The growing sensation that is fantasy sports continues to climb on a global basis. The surge for sports betting to be spread in the states is gaining traction, marking this leisure activity only a few steps away from complete, global coverage. Projecting the sport is something that has been tried, practiced, and studied for many years. Baseball analysts take all sorts of factors into consideration before constructing a fantasy team. Weather, ball park factors, wind speed, and other such mentions are a few of the non-statistical items that the analysts use for roster consideration. While the raw numbers are as good of a prediction factor as any, they undermine the mentioned items above. Below we will take a deeper look into items analysts use when creating fantasy projections and pay some homage to the numbers when it comes to salary construction for daily fantasy play.
When it comes to fantasy MLB, there are a few different formats of play. The season-long leagues involve deeper considerations than daily contests, due to the consistencies players hold. For example, the season-long player might select an AAA player off waivers if news clears that he is on his way to the show. The season-long mindset is to account for long-term variances and take a flyer on the younger prospects working their way to the major leagues. This creates a common ground between daily fantasy and season-long play: consistency in research. The season-long player isn't going to opt in on a prospect hailing from a winning organization due to the fact the team won't need that player until late-season call ups. Instead, the season-long player will look to organizations that are out of the playoff hunt or teams that are projected to lack depth and a winning record. The same goes for daily fantasy play. You aren't going to take an over-priced catcher on a team that might afford that player 3-4 at-bats when you can select a low-priced guy from a game with a highly projected run total. More at-bats leads to the increased chances that player has to score for your team. Whatever the case may be, there are consistencies and inconsistencies that can be drawn from each playing format.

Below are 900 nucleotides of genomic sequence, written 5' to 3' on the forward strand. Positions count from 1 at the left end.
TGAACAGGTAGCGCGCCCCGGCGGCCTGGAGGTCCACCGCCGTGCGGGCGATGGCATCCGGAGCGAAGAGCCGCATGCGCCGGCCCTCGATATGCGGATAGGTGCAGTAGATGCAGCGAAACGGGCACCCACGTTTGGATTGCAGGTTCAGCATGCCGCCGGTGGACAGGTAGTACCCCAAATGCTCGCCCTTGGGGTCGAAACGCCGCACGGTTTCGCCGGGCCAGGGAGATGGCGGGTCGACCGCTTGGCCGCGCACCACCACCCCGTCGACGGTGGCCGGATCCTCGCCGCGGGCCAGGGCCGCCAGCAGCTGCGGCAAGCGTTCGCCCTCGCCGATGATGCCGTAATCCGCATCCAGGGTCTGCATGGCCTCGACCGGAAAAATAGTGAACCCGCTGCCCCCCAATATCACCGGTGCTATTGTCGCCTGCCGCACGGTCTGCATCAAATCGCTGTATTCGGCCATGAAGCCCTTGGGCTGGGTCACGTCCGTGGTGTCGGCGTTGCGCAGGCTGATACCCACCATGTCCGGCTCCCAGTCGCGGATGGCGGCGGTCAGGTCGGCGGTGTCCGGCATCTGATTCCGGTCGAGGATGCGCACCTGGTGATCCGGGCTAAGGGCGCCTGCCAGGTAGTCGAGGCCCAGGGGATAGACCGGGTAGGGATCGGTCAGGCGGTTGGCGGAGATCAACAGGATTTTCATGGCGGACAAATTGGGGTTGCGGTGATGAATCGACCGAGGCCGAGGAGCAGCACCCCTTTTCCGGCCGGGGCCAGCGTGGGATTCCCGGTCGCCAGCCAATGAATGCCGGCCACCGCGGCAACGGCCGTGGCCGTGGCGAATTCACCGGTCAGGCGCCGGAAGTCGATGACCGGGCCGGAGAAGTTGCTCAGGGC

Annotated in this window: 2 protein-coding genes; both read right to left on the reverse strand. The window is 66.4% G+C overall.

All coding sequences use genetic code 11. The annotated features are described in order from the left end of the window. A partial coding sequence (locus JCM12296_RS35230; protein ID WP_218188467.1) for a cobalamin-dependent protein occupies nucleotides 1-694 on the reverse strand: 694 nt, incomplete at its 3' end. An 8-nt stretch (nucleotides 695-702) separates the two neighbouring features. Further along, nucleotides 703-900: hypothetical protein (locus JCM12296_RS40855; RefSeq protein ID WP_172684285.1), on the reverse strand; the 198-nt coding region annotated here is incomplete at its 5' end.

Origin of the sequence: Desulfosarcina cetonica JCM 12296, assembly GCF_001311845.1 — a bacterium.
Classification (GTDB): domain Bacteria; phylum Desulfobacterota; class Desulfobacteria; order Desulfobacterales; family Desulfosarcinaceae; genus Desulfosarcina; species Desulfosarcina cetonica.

A second important factor in lineup construction is finding where players are positioned. Most teams release their daily lineups hours before that night's contest, affording the user time to do their research. When it comes to playing on DraftKings or FanDuel, there is a monetary value associated with each player. For pitchers, this evaluation is scaled immensely, favoring the all-star players over the spot-start callups. The same goes for a hitter, with the values favoring the player with the higher averages and numbers with more at-bats under their belt. The place where a player is hitting can make a huge difference in terms of their production and at-bats. For example, some teams allot their best hitters to the leadoff position. As a leadoff hitter, this player starts the game with no RBI chances, aside from the homerun ball. When this same player is utilized at the 3 or 4 slot, they have the opportunity to see ducks on the pond when they step to the plate. The positioning a player is handed is something to team with overall salary you have for construction. Finding players in good spots is something that can lead to successful lineup construction.
One of the major advantages fantasy players now possess is the ability to check weather forecasts and wind speeds via applications of website usage. This readily available information can make for a boom or bust lineup. If the forecast looks gloom, a player might be inclined to defer to a different game for player selection. Some prefer the competitive advantage of taking a chance on a game with low player ownership. You also have to take the affects of the weather into consideration. If it is a late pattern, the game might be able to exceed the 5 innings needed to make the contest official. Remember, if a game does not go 5 innings, the postponement with result in nullifying any statistics achieved during that game. This is a useful tool when looking at weather factors.
Ballpark types are also something to take into consideration. For example, Coors Field is known as one of the best hitters' parks and usually favors the long ball. This is due to elevation factors. The major daily fantasy providers also utilize this knowledge when constructing salary numbers for a given day. Stadiums with a short porch in given sections favor the left and right-handed hitters. The design of the field or the depth in certain pockets can favor the game of players within the league. This is a factor that must be considered when selecting your lineup on a daily basis.
When players are called up or making their first start on the mound, they usually carry a low price point. This is due to being untested within the league. To get called up, the player would be performing at a high level within the lower leagues. These call-ups are not via fluke or by chance, which is something to take note of. Being that thee are usually younger players, pitchers especially hold an advantage. Most of the league's talents have yet to face these players, utilizing game film and historical numbers as the only variants to predict these pitchers. The same goes for pitching the up-and-coming prospects. There is only so much data to go off, giving the user the competitive advantage to selecting matchups that would favor the game of the recent team addition. Players coming off injury or the disabled list are also worth a look in both fantasy formats. Tracking these individuals and their progressions are something the user can do to give them an advantage over the competition.